Works such as these raise the interesting idea that certain composers of the late eighteenth century might well have been artfully "composing against the grain" relative to the theoretical norms, expecting the skillful performer to realize such effects implicit in the notation. Brown refers to this idea in a brief but highly suggestive section (see pp. 145-46), raising questions for HIP that will undoubtedly repay further attention. Certain nineteenth-century theorists, for example, might have seen bounced bowings as incompatible with the "purity" of classical quartet style as they conceived it. Yet it could also be argued that classical chamber music might play on the contemporary tension between a performative ideal of unmediated "source utterance" and the "intrusion" of the material aspects of performance. One could take, for instance, the exuberant rhetoric of the first-violin part in the third movement of Haydn's String Quartet op. 77, no. 1, as the composer's cue to the player to render the part as a " soloist"--spiccato and all. The strokes under slurs in this part, which Brown points Out (pp. 250-51), are but one factor in the reading of the notation.
Lawson and Stowell repeatedly urge caution in weighing up the various lines of evidence, citing Frederick Neumann, who invokes jurisprudential evaluation of testimony in this regard (p. 23). With mention of the possible "dangers" of research into performance practices, the quest for historical "accuracy," and the possibility of historical "truth distortion," Lawson and Stowell's writing sometimes evokes the moral tenor of debates over HIP in the eighties. Such language, like Neumann's legal metaphor and the battle imagery these earlier debates inspired, seems almost to legislate or fight for an unrealistic, unattainable, unique historical Truth. In a scholarly climate of Werktreue, where historically informed performance means morally informed performance, one might well ask whether the "supreme legacy" of the HIP movement that Stowell and Lawson refer to is not so much "the enhancement of stylistic awareness" (p. 160), but rather increasing stylistic wariness. Historiographers have, in the past, further dar kened the picture by taking modern-day preoccupation with HIP as symptomatic of the absence of a truly living musical culture.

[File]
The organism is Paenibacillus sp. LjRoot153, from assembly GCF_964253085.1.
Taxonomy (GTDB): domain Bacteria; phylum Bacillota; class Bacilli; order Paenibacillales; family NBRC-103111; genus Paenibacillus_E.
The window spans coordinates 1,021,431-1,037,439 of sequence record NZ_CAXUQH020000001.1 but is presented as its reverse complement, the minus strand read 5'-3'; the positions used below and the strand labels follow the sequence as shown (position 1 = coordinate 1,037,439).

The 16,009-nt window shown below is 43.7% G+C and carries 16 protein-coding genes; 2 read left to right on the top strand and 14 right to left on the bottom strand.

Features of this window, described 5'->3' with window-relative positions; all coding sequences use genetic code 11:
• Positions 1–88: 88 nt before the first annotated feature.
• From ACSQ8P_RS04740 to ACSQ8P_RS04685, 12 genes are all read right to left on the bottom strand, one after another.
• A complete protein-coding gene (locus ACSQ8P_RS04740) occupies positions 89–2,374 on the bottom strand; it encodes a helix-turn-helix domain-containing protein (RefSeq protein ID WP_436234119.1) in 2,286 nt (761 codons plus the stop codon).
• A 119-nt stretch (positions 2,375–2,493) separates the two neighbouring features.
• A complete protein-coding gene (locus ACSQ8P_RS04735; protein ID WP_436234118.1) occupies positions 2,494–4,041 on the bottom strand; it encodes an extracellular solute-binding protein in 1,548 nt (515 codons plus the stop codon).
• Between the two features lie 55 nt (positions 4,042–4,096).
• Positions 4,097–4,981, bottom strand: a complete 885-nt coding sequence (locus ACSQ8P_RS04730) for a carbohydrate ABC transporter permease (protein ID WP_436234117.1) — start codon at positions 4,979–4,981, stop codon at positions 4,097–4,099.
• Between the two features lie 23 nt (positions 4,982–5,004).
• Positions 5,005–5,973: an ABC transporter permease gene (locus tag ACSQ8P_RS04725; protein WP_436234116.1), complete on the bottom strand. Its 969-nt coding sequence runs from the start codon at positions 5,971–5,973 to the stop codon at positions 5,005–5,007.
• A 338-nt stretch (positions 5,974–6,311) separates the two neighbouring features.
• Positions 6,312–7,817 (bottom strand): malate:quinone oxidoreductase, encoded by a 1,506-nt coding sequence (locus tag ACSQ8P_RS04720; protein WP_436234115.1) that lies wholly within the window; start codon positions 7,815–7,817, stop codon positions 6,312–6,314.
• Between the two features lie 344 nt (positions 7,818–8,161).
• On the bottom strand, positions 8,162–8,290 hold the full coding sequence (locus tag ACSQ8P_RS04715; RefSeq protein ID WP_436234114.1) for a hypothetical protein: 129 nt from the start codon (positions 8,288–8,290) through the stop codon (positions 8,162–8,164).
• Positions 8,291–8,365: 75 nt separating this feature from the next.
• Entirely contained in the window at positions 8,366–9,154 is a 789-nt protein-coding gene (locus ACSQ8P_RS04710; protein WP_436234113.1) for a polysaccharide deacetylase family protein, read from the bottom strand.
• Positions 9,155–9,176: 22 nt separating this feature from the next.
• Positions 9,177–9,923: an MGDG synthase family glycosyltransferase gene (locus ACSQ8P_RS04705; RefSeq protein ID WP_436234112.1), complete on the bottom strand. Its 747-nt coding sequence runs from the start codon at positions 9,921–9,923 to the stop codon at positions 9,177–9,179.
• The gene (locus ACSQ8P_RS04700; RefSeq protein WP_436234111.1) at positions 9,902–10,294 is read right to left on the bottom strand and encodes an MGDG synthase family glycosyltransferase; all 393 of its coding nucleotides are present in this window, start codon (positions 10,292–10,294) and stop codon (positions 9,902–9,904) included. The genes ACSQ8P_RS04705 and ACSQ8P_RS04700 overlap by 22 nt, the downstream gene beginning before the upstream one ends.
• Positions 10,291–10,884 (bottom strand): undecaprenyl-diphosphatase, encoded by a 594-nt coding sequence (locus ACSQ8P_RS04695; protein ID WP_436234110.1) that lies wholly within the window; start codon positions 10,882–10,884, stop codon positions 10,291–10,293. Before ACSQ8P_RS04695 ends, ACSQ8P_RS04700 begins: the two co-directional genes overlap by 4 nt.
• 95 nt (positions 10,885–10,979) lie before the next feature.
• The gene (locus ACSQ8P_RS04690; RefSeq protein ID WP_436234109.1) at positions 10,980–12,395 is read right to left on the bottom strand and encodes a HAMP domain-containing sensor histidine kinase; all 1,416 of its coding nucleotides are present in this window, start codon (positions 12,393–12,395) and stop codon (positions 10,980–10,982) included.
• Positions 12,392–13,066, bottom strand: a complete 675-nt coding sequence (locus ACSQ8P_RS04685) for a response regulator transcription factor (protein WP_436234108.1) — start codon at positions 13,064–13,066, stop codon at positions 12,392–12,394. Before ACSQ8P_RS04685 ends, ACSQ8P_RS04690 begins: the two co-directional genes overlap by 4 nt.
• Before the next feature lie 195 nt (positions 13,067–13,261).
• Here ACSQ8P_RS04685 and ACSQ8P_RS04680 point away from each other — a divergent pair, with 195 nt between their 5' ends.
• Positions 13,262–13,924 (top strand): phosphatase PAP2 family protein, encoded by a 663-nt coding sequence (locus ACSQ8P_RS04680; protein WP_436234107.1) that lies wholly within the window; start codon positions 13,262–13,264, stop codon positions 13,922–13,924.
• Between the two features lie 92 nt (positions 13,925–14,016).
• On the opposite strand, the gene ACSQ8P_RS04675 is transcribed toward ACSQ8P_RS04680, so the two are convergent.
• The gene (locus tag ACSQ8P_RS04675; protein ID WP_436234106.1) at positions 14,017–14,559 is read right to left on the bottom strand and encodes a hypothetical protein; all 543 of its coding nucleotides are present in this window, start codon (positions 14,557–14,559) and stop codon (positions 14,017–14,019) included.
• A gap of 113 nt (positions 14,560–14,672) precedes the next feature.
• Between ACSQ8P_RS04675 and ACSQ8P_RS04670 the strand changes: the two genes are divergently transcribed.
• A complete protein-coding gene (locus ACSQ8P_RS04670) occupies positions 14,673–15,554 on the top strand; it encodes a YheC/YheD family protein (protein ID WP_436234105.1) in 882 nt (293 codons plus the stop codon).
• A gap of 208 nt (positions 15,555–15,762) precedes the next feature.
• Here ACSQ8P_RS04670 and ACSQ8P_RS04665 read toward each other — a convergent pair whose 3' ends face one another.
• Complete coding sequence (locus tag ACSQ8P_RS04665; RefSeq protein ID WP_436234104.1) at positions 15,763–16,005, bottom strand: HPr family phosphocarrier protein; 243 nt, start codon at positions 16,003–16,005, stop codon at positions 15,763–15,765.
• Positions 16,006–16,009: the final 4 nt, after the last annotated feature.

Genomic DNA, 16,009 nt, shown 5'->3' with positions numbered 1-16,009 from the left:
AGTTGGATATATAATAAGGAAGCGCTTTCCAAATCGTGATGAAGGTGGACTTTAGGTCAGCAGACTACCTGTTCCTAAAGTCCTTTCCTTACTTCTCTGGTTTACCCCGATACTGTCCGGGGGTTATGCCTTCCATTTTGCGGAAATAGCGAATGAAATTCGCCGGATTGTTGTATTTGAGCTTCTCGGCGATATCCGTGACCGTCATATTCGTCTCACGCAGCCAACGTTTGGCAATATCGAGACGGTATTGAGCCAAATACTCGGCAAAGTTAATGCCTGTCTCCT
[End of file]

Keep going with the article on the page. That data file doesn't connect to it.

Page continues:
Both of these books, however, briefly mention two lines of evidence that help provide a more nuanced perspective on recent HIP, and they suggest how we might now loosen the moral grip on discourse about this subject. A wealth of evidence, much of it largely unexplored as yet, suggests that active interest in earlier performance practices extends back at least to the late seventeenth century, both in England and on the Continent. Lawson and Stowell provide a brief overview of this topic, which, while thought provoking, bypasses important developments in this regard in eighteenth- and nineteenth-century France, for example. Using such evidence, HIP may be seen at least partly as an ongoing part of musical life rather than a decidedly modern-day alternative to (or retreat from) contemporary music. Further, Brown, Lawson, and Stowell sometimes ignore their cut-off point of 1900 in welcome, albeit brief, discussions of the evidence provided by modern sound recordings. Such study is invaluable in revealing the his torical contingency of all performance acts; in particular, we see how the performance of earlier music has always been updated to the taste of the time.
The healthiest view of HIP celebrates the fact that it is necessarily informed by contemporary culture as well as its potential to open up new vistas for performance options today. Hence, after a decade to mull over the state and status of HIP, Brown's timely call to "ponder whether we might not experiment with more radically different and audacious approaches to the performance of familiar repertoire" (p. 632) could well be articulated in more lively terms. Implicit in this recent scholarship is an additional call to open up yet further the canon of works considered appropriate subjects for HIP. Indeed, the title of Lawson and Stowell's volume implies a broader scope than the temporal bounds they actually set for their discussion. Further, Brown's many insights into late-eighteenth- and nineteenth-century performance suggest how we might proceed in exploring performance practices for not-so-familiar--or indeed unfamiliar--repertory, and for music post-1900. Thus the challenge is not so much to produce yet a nother Ninth, this time more in tune with HIP, but rather to appreciate Carl Philipp Emanuel Bach's Bebung, Clementi's legato, and portamento in Louis Spohr's Fifth, not to mention the tempo rubato of Willem Mengelberg's Mahler.
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|Article Type:||Book Review|
|Date:||Mar 1, 2001|